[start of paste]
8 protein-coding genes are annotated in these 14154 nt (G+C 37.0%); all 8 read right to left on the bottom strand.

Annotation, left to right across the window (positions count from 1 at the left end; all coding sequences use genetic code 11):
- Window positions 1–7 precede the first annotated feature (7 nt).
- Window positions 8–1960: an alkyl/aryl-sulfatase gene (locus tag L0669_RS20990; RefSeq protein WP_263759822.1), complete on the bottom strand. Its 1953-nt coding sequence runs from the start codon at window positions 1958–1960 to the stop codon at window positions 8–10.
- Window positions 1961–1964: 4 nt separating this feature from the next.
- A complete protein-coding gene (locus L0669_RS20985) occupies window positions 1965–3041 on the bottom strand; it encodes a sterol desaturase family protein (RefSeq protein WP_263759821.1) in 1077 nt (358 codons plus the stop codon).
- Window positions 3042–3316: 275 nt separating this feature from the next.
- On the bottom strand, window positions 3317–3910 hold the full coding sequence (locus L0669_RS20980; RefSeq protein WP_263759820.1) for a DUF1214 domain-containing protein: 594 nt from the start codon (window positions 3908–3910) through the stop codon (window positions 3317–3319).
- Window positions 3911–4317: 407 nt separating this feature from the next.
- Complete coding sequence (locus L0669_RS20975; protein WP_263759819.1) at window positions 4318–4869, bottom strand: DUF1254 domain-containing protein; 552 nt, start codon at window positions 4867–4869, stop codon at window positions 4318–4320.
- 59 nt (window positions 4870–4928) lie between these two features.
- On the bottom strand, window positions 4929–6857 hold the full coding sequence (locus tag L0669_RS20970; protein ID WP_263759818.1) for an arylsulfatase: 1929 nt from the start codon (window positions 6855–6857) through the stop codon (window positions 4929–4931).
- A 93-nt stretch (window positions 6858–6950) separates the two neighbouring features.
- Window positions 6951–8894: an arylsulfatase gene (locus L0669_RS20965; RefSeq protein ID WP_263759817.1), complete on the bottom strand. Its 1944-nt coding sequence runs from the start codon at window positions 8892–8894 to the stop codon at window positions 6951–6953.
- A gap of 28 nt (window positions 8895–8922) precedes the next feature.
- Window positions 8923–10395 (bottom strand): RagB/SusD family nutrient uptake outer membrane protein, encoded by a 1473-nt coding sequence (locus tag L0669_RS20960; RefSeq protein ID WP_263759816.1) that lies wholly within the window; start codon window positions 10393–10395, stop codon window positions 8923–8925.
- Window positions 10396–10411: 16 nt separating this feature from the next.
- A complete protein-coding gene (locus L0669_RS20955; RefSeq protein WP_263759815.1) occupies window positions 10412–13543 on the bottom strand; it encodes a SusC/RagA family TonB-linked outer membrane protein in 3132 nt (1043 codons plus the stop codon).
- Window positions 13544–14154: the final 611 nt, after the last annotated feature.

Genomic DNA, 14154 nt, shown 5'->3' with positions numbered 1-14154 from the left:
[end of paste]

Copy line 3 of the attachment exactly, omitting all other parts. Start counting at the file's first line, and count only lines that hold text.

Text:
- Window positions 1–7 precede the first annotated feature (7 nt).